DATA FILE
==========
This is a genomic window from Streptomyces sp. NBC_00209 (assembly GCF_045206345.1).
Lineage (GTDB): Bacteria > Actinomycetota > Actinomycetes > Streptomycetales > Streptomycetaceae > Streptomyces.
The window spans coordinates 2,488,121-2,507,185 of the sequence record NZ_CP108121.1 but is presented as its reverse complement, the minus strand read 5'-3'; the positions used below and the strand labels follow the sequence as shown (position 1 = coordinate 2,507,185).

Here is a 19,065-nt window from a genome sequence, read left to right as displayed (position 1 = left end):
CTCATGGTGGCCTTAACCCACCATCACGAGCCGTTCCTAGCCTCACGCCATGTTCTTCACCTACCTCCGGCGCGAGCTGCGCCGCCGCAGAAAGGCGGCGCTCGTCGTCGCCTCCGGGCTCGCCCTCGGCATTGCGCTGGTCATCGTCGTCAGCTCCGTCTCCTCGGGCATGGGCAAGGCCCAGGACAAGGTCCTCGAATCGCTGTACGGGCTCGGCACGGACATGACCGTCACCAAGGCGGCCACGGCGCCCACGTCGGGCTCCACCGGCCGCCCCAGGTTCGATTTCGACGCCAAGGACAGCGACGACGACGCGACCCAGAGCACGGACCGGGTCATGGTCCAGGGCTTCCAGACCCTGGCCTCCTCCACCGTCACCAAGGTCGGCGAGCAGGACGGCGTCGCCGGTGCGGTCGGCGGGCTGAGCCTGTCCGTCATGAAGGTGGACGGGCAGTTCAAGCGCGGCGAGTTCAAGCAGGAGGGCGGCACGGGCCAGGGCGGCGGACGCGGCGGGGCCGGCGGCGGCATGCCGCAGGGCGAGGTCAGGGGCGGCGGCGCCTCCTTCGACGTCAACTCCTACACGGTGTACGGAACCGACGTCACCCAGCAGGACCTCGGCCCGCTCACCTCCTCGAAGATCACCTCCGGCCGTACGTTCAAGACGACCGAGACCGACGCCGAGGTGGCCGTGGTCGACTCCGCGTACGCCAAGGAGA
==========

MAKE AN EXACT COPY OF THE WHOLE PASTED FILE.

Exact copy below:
This is a genomic window from Streptomyces sp. NBC_00209 (assembly GCF_045206345.1).
Lineage (GTDB): Bacteria > Actinomycetota > Actinomycetes > Streptomycetales > Streptomycetaceae > Streptomyces.
The window spans coordinates 2,488,121-2,507,185 of the sequence record NZ_CP108121.1 but is presented as its reverse complement, the minus strand read 5'-3'; the positions used below and the strand labels follow the sequence as shown (position 1 = coordinate 2,507,185).

Here is a 19,065-nt window from a genome sequence, read left to right as displayed (position 1 = left end):
CTCATGGTGGCCTTAACCCACCATCACGAGCCGTTCCTAGCCTCACGCCATGTTCTTCACCTACCTCCGGCGCGAGCTGCGCCGCCGCAGAAAGGCGGCGCTCGTCGTCGCCTCCGGGCTCGCCCTCGGCATTGCGCTGGTCATCGTCGTCAGCTCCGTCTCCTCGGGCATGGGCAAGGCCCAGGACAAGGTCCTCGAATCGCTGTACGGGCTCGGCACGGACATGACCGTCACCAAGGCGGCCACGGCGCCCACGTCGGGCTCCACCGGCCGCCCCAGGTTCGATTTCGACGCCAAGGACAGCGACGACGACGCGACCCAGAGCACGGACCGGGTCATGGTCCAGGGCTTCCAGACCCTGGCCTCCTCCACCGTCACCAAGGTCGGCGAGCAGGACGGCGTCGCCGGTGCGGTCGGCGGGCTGAGCCTGTCCGTCATGAAGGTGGACGGGCAGTTCAAGCGCGGCGAGTTCAAGCAGGAGGGCGGCACGGGCCAGGGCGGCGGACGCGGCGGGGCCGGCGGCGGCATGCCGCAGGGCGAGGTCAGGGGCGGCGGCGCCTCCTTCGACGTCAACTCCTACACGGTGTACGGAACCGACGTCACCCAGCAGGACCTCGGCCCGCTCACCTCCTCGAAGATCACCTCCGGCCGTACGTTCAAGACGACCGAGACCGACGCCGAGGTGGCCGTGGTCGACTCCGCGTACGCCAAGGAGA